The Scottish Mental Health Arts Festival partnered with the WOW festival in Perth to hold a sexism and mental health drop-in workshop for women. The event created a safe environment for women to hear and share their experience of sexist policy on their mental health.
The workshop was led by Dr Iris Elliot, Head of Policy and Research for the Mental Health Foundation, Gail Aldam, Arts and Events Manager for the Mental Health Foundation Scotland, and Maryam Hamidi from the cast of Hysteria!, AJ Taudevin’s political cabaret which premiered at SMHAF.
Talking Heads volunteer Shirley Hellyar spoke to First Minister Nicola Sturgeon, who spoke at WOW’s launch event, about the impact that sexism can have on mental health and the inequalities that women face within today’s society.
As a powerful successful woman in politics, what has been your biggest challenge to overcome with regards to discrimination?
I’ve had cause recently to reflect on the fact that although things are infinitely better than they were 20 years ago, it is often still the case that women are judged by completely different standards to men.
Just after Theresa May became Prime Minister, she came up to meet with me at Bute House in Edinburgh. I remember thinking that day that regardless of our political differences, the image – of a female First Minister of Scotland meeting with a female Prime Minister of the UK – was quite a powerful one for other women and possibly especially for young girls. It sent a message that anything was possible – there are no areas that any longer should be seen as being off limits for women. I remember vividly coming out of that meeting and looking at what was happening on social media and the first image of Theresa May and I meeting on the steps of Bute House, that I saw when I went onto social media, had cut both of us off at the knees because it was an image illustrating a story about what shoes we’d both been wearing. So here we had two female leaders discussing fairly important things like Brexit and the future of the country, but some journalist somewhere had decided the most important thing about that meeting was to compare the shoes we were wearing.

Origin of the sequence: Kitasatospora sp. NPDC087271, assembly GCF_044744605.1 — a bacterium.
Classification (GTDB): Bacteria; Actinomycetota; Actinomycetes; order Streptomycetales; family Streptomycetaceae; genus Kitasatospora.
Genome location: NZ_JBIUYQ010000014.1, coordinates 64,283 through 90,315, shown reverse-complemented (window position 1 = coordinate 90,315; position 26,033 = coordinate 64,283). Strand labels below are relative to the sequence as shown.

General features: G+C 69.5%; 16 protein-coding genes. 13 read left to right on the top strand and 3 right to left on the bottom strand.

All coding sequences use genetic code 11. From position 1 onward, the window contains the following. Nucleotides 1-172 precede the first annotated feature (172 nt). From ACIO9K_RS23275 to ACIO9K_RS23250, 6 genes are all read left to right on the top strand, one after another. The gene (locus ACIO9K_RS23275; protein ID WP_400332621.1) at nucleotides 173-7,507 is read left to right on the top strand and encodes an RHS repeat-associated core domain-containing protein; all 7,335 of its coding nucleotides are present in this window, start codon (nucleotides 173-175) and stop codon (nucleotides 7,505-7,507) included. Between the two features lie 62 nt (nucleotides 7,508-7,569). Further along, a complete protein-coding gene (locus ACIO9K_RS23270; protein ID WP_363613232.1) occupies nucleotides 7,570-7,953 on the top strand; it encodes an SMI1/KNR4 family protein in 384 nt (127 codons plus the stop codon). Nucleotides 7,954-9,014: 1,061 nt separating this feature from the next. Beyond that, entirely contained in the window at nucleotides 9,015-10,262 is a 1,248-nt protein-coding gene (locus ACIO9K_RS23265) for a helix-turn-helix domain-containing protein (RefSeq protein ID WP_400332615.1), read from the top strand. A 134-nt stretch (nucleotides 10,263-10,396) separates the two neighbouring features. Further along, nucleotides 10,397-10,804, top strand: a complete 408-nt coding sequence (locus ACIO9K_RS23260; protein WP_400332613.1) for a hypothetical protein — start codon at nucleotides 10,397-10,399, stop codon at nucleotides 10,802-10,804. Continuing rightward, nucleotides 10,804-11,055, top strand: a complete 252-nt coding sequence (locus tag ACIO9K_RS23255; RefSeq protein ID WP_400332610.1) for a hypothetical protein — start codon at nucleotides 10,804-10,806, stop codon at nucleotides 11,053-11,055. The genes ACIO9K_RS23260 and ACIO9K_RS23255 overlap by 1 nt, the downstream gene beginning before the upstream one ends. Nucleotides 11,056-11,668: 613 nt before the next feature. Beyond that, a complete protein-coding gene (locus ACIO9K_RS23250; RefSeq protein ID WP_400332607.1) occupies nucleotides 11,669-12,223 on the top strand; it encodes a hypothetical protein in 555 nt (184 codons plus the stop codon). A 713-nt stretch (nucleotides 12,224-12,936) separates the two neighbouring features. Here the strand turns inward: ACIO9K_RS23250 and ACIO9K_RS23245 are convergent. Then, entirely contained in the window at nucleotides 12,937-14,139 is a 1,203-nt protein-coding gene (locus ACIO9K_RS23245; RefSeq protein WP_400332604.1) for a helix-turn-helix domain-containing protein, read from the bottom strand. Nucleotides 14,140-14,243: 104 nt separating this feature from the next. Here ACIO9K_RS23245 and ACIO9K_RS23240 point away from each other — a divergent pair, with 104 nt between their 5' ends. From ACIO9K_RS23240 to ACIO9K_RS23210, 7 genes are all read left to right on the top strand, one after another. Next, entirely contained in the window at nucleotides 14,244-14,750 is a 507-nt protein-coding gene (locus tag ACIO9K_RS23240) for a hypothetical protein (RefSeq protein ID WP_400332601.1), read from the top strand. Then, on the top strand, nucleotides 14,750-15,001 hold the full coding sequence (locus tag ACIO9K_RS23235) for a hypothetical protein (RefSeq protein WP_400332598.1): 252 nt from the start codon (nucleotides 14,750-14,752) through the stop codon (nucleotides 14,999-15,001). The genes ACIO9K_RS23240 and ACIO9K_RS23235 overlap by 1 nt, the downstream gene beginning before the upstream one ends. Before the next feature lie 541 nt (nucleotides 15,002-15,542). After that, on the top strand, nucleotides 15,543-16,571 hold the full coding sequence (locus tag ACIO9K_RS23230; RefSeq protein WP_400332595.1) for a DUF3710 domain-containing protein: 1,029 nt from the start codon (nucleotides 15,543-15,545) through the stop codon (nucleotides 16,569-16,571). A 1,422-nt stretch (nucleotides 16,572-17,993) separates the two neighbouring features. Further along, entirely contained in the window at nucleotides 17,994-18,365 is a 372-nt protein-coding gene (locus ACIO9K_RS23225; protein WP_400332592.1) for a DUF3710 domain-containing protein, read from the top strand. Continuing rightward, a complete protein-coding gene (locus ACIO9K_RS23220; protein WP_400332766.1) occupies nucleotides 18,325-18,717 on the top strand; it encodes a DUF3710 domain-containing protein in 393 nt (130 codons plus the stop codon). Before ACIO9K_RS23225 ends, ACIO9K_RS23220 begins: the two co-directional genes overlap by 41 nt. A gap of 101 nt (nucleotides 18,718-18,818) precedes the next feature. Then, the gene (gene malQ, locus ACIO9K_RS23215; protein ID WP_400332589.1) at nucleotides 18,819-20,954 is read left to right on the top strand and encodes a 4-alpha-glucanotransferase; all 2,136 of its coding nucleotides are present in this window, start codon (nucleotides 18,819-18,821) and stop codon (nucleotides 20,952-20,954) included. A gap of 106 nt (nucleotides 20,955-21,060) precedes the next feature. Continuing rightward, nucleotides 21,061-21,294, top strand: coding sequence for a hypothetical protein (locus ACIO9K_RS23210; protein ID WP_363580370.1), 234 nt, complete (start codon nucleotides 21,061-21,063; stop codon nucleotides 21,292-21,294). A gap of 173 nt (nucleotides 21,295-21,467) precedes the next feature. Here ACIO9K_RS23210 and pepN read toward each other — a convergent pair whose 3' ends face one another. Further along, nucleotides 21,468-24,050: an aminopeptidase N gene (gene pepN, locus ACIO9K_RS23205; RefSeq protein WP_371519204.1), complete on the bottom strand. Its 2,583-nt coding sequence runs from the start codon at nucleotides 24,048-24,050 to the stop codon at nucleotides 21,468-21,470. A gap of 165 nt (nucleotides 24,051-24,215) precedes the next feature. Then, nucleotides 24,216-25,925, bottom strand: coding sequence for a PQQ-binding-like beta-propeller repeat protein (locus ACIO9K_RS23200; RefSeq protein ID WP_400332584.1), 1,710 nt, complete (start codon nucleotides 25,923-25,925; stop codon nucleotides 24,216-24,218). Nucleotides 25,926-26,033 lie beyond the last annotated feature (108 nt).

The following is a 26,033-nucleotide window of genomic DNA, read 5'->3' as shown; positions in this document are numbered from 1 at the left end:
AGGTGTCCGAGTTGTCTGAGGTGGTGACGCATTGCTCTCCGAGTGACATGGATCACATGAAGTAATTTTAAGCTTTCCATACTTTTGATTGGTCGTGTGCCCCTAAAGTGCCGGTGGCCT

The same actually happened a few months later when I went to visit Theresa May in Downing Street and one newspaper after that meeting illustrated it with a photo of me walking down Downing Street and had the headline “First Minister tries to outdo the Prime Minister on the shoe front”, and again there was a picture of me from the knees down.
Now I really like shoes, but I think there’s more to women politicians than the shoes they wear, and I can’t imagine when Alex Salmond went to meet David Cameron at Downing Street that anyone would have been interested in their shoes.
It is a serious point – women are judged differently and the criteria that you are judged by are very different. Now that focus – on how we look and what we wear – is something that, after more than 20 years in politics, I’ve become personally quite inured by now. It’s not something I pay too much attention to, but I do know from discussions with younger women that it is still something that is potentially off putting to a younger woman considering a career in politics or public life.
It’s one of the reasons why – even although I’m inured to it – I feel a responsibility to speak up about that kind of treatment of women. Whether it’s the more light-hearted treatment of women or the more serious discrimination or prejudice or holding to different standards that women still often experience. And that’s because one of the things I pledged to myself as well as to other people that I wanted to do as First Minister – as the first woman to hold the office of First Minister in Scotland – is to try to use whatever influence that I had to make a difference to the opportunities and chances that other girls and women have now and in the future.